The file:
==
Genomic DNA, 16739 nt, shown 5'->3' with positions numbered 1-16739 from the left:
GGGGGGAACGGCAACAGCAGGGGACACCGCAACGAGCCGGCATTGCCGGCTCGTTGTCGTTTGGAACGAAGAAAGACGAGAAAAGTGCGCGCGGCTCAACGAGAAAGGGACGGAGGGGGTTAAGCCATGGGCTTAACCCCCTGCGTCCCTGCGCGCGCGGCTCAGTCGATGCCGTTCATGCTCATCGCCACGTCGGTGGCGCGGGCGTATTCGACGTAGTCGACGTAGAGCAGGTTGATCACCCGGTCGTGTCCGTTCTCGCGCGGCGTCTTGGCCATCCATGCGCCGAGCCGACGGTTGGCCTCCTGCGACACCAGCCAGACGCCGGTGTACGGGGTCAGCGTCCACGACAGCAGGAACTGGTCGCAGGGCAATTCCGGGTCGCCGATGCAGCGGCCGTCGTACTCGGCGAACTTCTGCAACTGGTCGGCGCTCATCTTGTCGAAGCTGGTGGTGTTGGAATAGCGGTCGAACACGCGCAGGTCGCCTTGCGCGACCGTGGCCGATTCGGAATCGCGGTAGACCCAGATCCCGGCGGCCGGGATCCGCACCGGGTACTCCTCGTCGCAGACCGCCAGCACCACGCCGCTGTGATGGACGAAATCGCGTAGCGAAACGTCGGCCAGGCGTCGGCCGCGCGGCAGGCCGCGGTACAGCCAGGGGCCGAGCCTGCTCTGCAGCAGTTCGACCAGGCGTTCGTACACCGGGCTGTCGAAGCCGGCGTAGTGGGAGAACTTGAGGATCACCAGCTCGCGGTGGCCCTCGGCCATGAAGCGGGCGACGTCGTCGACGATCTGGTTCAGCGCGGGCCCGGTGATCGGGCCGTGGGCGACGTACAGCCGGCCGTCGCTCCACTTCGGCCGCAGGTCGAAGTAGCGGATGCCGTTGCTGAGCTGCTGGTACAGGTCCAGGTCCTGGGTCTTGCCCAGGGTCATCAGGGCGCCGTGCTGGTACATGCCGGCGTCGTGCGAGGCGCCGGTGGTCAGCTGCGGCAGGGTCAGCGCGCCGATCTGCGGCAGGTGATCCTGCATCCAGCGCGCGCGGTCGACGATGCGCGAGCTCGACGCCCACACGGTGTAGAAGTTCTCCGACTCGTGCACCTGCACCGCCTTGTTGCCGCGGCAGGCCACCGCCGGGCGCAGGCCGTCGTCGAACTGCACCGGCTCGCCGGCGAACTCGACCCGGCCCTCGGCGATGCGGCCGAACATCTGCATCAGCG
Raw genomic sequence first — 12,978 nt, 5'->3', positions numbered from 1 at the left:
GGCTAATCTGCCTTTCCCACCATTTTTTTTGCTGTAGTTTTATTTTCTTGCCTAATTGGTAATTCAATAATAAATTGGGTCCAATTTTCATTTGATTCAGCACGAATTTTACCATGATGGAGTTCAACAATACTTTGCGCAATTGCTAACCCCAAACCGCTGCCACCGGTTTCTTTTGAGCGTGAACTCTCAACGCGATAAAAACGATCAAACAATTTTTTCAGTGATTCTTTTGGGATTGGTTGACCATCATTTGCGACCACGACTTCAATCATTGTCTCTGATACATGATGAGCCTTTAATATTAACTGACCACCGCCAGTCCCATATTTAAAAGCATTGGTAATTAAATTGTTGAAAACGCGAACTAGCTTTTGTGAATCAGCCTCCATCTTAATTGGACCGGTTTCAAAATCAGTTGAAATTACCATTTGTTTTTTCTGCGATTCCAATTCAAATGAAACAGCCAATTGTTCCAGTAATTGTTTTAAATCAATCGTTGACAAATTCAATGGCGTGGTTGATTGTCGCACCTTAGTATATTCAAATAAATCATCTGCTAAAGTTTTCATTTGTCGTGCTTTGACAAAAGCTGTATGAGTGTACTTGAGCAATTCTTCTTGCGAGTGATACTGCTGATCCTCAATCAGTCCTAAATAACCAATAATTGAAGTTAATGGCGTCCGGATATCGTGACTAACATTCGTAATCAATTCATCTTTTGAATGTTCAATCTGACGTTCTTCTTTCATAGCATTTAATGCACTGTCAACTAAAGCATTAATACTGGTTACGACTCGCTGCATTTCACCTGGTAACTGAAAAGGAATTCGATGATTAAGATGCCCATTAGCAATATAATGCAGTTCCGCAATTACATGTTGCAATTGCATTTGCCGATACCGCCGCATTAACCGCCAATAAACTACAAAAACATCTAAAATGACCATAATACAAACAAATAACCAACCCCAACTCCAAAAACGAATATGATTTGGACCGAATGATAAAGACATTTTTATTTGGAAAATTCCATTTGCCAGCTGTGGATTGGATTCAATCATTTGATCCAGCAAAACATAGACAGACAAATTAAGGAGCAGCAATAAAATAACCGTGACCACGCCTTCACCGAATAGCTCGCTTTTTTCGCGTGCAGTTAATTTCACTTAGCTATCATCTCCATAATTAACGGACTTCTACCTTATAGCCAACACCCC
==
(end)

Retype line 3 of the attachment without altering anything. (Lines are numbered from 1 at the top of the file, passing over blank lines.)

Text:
Raw genomic sequence first — 12,978 nt, 5'->3', positions numbered from 1 at the left: